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Hackett, Jon (2015)
Publisher: University of Melbourne
Languages: English
Types: Article
Subjects: 791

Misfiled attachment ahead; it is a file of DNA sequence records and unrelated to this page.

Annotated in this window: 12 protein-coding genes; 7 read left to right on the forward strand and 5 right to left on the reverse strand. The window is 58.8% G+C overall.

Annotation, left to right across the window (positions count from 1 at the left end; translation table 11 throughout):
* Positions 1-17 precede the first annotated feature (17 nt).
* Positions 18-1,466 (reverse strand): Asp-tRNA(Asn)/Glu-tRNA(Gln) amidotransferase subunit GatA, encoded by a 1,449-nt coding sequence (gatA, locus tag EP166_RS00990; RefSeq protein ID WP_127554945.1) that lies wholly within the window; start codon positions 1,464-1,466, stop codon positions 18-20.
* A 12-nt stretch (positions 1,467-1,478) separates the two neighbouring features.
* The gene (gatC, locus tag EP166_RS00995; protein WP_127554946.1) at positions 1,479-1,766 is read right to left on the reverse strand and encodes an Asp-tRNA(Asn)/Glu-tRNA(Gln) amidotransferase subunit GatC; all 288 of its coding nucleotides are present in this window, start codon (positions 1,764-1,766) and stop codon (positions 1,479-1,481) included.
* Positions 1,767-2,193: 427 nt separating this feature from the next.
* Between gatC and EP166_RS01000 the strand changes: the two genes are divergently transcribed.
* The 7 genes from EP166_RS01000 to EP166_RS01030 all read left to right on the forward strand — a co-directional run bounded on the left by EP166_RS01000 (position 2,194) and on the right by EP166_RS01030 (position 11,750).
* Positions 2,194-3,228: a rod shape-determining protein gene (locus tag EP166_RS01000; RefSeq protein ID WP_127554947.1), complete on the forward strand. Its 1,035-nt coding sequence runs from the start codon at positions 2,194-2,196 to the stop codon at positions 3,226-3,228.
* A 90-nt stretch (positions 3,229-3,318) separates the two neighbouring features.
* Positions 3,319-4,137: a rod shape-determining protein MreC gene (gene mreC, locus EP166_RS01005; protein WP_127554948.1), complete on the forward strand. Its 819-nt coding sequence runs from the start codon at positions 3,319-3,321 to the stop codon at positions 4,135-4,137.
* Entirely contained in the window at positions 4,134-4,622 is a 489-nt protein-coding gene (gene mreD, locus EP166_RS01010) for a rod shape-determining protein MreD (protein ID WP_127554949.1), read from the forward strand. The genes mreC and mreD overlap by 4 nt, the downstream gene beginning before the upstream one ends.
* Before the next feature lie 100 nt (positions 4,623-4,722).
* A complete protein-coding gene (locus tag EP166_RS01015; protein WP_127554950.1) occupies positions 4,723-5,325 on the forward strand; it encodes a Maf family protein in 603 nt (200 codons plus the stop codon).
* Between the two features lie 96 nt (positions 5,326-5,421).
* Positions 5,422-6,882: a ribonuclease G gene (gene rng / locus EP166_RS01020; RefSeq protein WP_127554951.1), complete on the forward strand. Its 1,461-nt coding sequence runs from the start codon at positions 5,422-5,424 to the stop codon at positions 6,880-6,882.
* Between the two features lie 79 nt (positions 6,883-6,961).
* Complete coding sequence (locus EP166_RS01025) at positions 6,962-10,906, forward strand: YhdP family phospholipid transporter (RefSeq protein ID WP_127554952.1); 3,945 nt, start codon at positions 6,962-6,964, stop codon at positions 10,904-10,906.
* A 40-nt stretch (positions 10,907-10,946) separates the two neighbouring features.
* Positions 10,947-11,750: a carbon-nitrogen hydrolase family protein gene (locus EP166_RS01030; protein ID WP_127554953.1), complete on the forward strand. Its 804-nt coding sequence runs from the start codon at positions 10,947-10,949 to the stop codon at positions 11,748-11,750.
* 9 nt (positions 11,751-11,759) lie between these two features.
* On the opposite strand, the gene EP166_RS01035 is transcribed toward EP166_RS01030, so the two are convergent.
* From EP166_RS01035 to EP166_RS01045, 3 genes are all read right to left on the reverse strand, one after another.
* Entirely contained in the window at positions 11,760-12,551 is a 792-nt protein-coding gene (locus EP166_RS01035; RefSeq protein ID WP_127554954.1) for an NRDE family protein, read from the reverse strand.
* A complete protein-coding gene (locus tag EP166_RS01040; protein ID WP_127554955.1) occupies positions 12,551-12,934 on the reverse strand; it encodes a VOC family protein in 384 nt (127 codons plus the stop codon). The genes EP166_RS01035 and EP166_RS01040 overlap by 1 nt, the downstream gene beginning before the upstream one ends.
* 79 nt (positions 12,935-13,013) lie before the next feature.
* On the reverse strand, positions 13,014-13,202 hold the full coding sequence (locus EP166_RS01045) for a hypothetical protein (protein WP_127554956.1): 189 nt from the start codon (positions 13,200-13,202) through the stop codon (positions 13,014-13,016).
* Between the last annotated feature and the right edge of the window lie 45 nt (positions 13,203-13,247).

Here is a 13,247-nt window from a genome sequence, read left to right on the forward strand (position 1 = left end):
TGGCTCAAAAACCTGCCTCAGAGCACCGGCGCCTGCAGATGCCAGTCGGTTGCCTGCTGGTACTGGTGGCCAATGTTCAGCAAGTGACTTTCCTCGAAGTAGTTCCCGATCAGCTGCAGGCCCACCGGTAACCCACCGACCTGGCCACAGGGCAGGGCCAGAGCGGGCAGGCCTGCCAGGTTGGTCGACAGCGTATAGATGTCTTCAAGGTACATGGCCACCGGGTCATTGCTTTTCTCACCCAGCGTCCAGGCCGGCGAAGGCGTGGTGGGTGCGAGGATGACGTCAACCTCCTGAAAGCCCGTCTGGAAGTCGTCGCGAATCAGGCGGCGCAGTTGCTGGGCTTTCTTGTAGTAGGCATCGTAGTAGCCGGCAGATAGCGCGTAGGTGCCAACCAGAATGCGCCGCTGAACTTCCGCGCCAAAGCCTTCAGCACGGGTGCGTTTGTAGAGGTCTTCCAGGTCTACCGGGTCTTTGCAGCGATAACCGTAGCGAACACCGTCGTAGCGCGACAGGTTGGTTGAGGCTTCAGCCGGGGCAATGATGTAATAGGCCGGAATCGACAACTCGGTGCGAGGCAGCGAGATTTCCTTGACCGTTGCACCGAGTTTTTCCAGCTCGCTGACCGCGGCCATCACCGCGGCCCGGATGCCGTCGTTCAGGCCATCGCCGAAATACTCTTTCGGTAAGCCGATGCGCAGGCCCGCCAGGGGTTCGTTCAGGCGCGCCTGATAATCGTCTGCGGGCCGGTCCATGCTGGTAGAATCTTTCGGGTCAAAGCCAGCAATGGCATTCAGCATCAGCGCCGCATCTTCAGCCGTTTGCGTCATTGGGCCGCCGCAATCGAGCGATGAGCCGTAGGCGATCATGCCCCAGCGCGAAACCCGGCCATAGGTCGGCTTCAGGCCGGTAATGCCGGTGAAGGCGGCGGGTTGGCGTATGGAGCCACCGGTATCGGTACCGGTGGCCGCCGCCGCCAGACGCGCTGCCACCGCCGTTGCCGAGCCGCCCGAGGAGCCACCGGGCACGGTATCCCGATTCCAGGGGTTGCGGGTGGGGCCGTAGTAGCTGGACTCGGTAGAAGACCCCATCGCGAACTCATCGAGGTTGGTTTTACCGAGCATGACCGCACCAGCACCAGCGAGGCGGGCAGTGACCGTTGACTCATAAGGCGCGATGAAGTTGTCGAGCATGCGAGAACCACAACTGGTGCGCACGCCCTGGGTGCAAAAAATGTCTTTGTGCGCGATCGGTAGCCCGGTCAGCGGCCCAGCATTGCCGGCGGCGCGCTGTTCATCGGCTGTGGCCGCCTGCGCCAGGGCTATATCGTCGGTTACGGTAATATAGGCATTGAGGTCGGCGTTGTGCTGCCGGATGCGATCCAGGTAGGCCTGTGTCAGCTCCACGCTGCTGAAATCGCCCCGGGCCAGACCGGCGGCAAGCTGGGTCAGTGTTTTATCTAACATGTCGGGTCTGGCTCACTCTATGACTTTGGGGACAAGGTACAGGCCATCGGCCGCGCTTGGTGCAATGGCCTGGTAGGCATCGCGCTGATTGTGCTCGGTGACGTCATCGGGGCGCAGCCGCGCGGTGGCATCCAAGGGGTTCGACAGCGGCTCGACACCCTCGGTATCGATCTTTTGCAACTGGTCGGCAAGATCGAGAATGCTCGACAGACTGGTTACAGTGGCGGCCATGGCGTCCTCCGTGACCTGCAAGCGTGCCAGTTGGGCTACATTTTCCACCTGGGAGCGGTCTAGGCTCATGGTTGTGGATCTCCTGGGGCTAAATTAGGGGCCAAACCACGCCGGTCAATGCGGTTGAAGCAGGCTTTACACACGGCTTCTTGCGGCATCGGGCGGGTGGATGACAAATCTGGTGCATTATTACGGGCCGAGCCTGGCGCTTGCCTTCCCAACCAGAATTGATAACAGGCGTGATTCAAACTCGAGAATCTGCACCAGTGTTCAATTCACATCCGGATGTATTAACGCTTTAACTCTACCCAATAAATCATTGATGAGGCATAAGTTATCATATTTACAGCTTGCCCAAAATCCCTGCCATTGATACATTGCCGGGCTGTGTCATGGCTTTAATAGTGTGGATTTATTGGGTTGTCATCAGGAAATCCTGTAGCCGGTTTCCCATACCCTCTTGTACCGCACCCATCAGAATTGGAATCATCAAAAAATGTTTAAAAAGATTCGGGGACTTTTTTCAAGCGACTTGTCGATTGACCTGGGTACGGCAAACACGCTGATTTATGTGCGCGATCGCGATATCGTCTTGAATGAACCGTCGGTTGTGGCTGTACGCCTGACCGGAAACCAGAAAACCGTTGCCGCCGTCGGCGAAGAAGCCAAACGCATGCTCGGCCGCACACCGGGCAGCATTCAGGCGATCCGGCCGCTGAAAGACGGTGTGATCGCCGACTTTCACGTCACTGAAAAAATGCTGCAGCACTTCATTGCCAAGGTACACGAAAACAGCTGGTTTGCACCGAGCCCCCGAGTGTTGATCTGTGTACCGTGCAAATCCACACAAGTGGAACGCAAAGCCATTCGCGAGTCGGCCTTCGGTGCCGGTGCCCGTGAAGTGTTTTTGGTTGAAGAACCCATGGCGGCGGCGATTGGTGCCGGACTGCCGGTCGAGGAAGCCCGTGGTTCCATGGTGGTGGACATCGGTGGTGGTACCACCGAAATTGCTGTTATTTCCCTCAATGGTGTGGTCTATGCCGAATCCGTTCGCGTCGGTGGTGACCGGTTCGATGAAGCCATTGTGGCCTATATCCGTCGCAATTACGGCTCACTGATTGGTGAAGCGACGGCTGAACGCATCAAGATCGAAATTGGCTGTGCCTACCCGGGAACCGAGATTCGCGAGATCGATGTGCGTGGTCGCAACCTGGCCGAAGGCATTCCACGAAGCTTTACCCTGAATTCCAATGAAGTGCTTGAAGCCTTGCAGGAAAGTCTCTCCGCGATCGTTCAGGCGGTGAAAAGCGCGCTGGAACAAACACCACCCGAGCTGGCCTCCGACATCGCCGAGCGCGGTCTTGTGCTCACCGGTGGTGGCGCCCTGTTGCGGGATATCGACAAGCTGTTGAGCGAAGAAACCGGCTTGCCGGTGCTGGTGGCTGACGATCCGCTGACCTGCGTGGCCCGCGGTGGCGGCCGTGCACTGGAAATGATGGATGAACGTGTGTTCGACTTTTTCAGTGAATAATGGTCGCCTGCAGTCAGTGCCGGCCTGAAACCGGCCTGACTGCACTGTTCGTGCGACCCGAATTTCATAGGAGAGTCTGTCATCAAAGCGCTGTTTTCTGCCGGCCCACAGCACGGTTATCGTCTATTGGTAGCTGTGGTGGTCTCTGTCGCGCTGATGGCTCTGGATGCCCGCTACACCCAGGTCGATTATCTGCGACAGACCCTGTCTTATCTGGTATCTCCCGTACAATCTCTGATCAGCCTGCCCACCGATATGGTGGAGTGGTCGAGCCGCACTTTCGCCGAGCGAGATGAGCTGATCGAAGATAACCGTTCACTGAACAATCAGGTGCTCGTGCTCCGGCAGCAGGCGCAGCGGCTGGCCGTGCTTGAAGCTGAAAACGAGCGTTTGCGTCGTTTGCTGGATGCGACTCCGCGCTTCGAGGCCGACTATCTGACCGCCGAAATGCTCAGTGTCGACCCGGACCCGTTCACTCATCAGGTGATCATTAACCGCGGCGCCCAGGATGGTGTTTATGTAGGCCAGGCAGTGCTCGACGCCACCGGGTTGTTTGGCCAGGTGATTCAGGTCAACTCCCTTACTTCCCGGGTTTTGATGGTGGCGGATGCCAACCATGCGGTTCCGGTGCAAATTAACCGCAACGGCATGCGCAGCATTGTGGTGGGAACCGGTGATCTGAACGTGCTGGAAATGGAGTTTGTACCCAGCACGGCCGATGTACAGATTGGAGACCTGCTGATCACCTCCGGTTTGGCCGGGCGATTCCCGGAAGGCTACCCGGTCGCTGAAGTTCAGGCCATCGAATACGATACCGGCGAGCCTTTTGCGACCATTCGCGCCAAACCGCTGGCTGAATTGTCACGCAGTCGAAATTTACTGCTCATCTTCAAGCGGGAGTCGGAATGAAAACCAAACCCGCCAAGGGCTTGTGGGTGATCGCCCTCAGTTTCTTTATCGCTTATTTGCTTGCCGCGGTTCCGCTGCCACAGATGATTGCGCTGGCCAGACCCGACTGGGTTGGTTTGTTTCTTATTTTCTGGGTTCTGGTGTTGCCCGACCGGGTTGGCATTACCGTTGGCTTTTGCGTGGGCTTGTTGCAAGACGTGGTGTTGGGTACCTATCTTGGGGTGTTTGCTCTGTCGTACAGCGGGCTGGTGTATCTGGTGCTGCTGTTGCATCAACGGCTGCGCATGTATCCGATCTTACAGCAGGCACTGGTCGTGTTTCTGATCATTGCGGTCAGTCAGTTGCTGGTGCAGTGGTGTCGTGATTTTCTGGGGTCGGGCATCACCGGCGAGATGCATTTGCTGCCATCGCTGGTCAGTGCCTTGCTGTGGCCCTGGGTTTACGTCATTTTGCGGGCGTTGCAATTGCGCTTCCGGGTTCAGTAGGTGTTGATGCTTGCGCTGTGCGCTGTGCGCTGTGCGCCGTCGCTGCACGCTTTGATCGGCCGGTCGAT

The ideas of Gilbert Simondon have recently surfaced in debates on cinema and its development in modernity. Pasi Väliaho (2013) has considered early cinema in terms of individuation and affectivity; Thomas Lamarre (2011) has considered the magic lantern as technical object and “dark precursor” of animation; Bernard Stiegler (2010) has considered cinema as a “mnemotechnical object”. This paper will evaluate the contribution of Simondon’s ideas on technical objects and on individuation as a model or paradigm for the development of early cinema, while questioning the primacy in Simondon’s analysis of the demands of technicity over economic questions.\ud \ud Such analyses in fact return us to the canonical work of André Bazin (1967) on the ontology of the cinematic image and the dream of pure cinema. Earlier “materialist” analyses of early cinema from a Marxist perspective criticised Bazin’s “idealist” account of age-old fantasies of moving images finally realised thanks to the development of available technologies, proposing instead that economic factors were more likely to account for the development of new machines and technologies – and thus of the cinematic apparatus, film and consequent entertainment industry.\ud \ud The question considered in this paper is where an interpretation of early cinema as technical object, emerging via a process of individuation, sits in relation to these earlier debates. This will be considered particularly in relation to Simondon’s Du mode d’existence des objets techniques (1958). Does Simondon’s analysis expose the earlier materialist/idealist boundary as ill founded? How do his concepts illuminate the development of early cinema, in relation to ideas on invention, techology, culture and machines? Does a conception of the birth of cinema as individuation complicate or obfuscate questions about labour and machines familiar from Marxist analysis?
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